As I wrote in Near Window 1, what feels like forever ago, but was really only 3 days, I am living my life now at a decelerated pace, like a beautiful but very dull film. Confinement allows you to be outside of yourself in much the same way that a creative practice does (or maybe only if you lend yourself well to a creative practice). except confinement also lets you untether from yourself entirely. Robin Hobb wrote a series of books set in a world where there was a magic called the skill. It allowed you to disentangle yourself from your body and find things in the current, touch minds with others, and listen in the slipstream. The feeling for hobb’s characters was addictive, and she describes it as drifting away from yourself. I feel like this in confinement, looking out the window at the clouds or the windows ranged around me becomes an act of social distancing in itself, except I am distanced not from others but from myself. I unravelled today into thoughts about clouds, that had no structure, and thoughts about time that were pretty juvenile (it’s endless but it’s also finite oooh) and i spent a lot of time thinking about when to make the tortellini I was going to have for dinner (it was good and worth the thought).
Joe said: “through circumstance […] location takes a different meaning”
What is “location”? Where I am right now? Is the location just now, even, and so it is allwheres but only now and not everywhen. Is it space, or place, or something in between? My apartment layered over his at moment of opening the message. One day in the past layered of his in the present, layered over yours in my future when you stray upon this link in the arse end of a google search.
Part of the narrative of the film, near window 2, that I sent to Joe, was the sense of loss I feel at experiencing spring at a distance. Spring is my favourite season. I can feel the becomingness of it in the air, like every morning is Sunday, everything tastes like french orange juice, and smells like grass and muddy knees. I feel a huge disconnect within myself to be separated from it so. I feel like a pressed flower drying out in between the Bs of the Collins dictionary on your grandmothers top living room shelf. Somewhere between Banal and Boring. Of the spring, but separated from it. a bluebell perhaps, like the ones I won’t see at Pinsley Woods this year; or a crocus or a daffodil the likes of which never spring up in Paris, or perhaps a wild orchid like those trampled by workmen last spring by the Quoits. These r v niche references about flowers and places I know so plz put ur references in here – idk what flowers or places u like.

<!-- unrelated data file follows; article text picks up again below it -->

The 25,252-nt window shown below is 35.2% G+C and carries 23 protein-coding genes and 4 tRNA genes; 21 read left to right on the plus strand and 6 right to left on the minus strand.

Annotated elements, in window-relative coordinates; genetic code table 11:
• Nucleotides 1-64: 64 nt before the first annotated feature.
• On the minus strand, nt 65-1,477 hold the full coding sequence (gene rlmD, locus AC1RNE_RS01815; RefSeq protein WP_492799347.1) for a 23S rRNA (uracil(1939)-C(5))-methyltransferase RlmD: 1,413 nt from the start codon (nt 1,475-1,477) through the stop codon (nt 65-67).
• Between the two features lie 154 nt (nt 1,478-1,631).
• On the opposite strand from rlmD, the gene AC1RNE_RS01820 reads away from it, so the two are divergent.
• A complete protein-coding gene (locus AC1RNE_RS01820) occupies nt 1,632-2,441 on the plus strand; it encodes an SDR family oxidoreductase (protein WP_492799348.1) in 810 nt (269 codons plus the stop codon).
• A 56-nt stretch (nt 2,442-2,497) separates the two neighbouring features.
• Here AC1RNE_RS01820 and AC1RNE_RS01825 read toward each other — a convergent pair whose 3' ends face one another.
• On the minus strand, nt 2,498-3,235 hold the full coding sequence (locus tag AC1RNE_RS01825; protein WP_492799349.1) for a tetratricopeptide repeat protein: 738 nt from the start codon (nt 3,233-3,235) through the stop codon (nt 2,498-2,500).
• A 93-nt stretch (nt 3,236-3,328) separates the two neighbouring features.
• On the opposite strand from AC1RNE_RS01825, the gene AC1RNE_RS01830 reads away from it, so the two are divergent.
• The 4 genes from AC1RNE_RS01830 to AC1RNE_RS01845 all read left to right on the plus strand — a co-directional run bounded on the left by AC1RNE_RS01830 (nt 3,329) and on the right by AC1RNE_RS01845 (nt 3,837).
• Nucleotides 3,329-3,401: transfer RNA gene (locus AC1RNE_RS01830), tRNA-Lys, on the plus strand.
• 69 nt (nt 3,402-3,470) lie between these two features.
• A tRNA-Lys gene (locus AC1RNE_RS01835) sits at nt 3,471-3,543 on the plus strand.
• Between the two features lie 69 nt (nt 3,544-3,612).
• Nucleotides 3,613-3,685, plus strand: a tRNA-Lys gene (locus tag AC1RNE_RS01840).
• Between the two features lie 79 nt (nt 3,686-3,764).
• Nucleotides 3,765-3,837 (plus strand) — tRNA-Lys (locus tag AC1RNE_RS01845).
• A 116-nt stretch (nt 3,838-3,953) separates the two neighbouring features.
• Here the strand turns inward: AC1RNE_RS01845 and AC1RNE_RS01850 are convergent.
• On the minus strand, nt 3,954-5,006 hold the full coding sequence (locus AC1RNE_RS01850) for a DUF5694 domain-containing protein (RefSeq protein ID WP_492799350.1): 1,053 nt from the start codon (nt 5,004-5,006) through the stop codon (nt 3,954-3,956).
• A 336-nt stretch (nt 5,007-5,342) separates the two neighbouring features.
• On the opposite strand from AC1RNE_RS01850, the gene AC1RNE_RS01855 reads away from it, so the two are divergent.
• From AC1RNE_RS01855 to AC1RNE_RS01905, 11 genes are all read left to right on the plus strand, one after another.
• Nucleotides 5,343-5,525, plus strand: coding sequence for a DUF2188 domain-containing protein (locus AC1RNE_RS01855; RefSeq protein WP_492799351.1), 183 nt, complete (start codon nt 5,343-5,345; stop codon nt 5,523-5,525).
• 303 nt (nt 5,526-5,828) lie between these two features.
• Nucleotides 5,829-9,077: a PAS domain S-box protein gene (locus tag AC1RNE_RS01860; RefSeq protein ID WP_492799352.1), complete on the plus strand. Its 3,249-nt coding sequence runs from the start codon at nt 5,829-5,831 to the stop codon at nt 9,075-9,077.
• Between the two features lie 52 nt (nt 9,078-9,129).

The circumstances mean that my new location is altered, and the relationship between my location and it’s surroundings must be reimagined in order to welcome the spring.
The narrative of spring is different for me now. To return to John Berger: a narrative is “ground anew in every story between the temporal and the timeless.” By putting a lens up to our lives we see it from the outside, and we see the trajectory of our own arrival at ourselves in the current circumstances and location. I am a bundle of 26 springs, wrapped in train journeys and the extended strings of my friendships.
In a way, the current circumstances have rendered location irrelevant, but it has made space and the way we interact with it paramount.
It takes 16 steps to walk the length of my apartment. 23 if I take little ones, yet I managed to make a two minute film of squares of light, green leaves, and linen sheets. The narrative of spring shifts as the lens of its telling changes. These images will be spring now as much as the first blackbird after a March shower, or the first bluebell in the shade.